The insurance regulator would prescribe annual targets for insurance companies so that they can provide insurance cover to entire population under the BPL category over next five years
SEBI said an investor can reach out to the regulator for grievances against a listed company on issues like refund, allotment, bonus, dividend, rights, redemption, prelisting offer documents of shares, debentures and bonds, delisting of securities, buyback of securities, corporate governance and listing conditions
Out of the 20 pending applications for alternative investment funds, SEBI said 15 applications are "being processed", while it has sought further details from five others
New Delhi: As many as 20 entities have sought Securities and Exchange Board of India (SEBI)'s approval to set up alternative investment funds (AIFs), a newly created class of pooled-in investment vehicles for real estate, private equity and hedge funds, reports PTI.
SEBI has already allowed seven AIFs to set shop in the country, all of which got their approvals from the market regulator last month.
As per the latest SEBI data, 20 applications were pending with SEBI for registration as AIFs as on 31 August 2012.
The regulator had notified in May this year the guidelines for a new class of market intermediaries named AIFs, which are basically funds established or incorporated in India for the purpose of pooling in of capital from Indian and foreign investors for investing as per a pre-decided policy.
Out of the 20 pending applications, SEBI said 15 applications are "being processed", while the regulator has sought further details from five others as they had provided "incomplete information" as on August 31.
Most of these applications were filed in August, while some were submitted in June and July as well.
SEBI last month decided that the promoters of listed companies can offload 10% of equity to AIFs to attain minimum 25% public holding.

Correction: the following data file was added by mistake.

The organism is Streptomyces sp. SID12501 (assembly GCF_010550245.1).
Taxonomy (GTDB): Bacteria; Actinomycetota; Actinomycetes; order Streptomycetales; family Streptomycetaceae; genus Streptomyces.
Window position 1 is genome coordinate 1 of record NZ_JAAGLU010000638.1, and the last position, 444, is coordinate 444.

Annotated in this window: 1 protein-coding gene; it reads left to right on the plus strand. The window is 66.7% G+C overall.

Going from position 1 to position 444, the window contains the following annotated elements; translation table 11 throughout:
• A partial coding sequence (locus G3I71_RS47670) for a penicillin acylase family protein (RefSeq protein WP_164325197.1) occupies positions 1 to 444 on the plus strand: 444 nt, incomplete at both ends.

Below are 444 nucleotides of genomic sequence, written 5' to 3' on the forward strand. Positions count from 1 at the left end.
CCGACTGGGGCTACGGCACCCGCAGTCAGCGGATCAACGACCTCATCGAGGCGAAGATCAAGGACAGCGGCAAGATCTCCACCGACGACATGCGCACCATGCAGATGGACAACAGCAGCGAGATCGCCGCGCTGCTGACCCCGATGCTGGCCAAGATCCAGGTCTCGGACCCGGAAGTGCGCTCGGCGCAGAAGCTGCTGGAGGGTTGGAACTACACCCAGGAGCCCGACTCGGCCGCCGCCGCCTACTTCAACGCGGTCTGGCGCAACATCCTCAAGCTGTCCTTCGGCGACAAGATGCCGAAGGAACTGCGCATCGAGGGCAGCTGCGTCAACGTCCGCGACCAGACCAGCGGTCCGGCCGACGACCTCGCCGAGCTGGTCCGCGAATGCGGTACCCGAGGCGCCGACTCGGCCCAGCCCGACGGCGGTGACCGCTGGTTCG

Among others, the registration has been sought by CapAleph Indian Millenium Fund, DSP BlackRock, HDFC AMC Real Estate, India Advantage Fund, India Realty Fund, Kedaara Capital, Kotak Alternative Opportunities Fund, Real Estate Opportunities Trust and Start-up Village Fund.
Besides, the entities whose applications have "incomplete information" are -- CapAleph Indian Millenium Private Equity Fund, DARC MentorCap Film Fund, IIFL Opportunities Fund, IIFL Private Equity Fund and L&T Infra Investment Partners.
Already SEBI-registered AIFs include IFCI Syncamore India Infrastructure Fund, Excedo Realty Fund, Sabre Partners Trust and KKR India Alternate Credit Opportunities Fund.
Under SEBI guidelines, AIFs can operate broadly in three categories. The SEBI rules apply to all AIFs, including those operating as private equity funds, real estate funds and hedge funds, among others.
The Category-I AIFs are those funds that get incentives from the government, SEBI or other regulators and include Social Venture Funds, Infrastructure Funds, Venture Capital Funds and SME Funds.
The Category-III AIFs are those trading with a view to make short-term returns and include hedge funds, among others.
The Category-II AIFs can invest anywhere in any combination but are prohibited from raising debt, except for meeting their day-to-day operational requirements. These AIFs include PE funds, debt funds or fund of funds, as also all others falling outside the ambit of two other categories.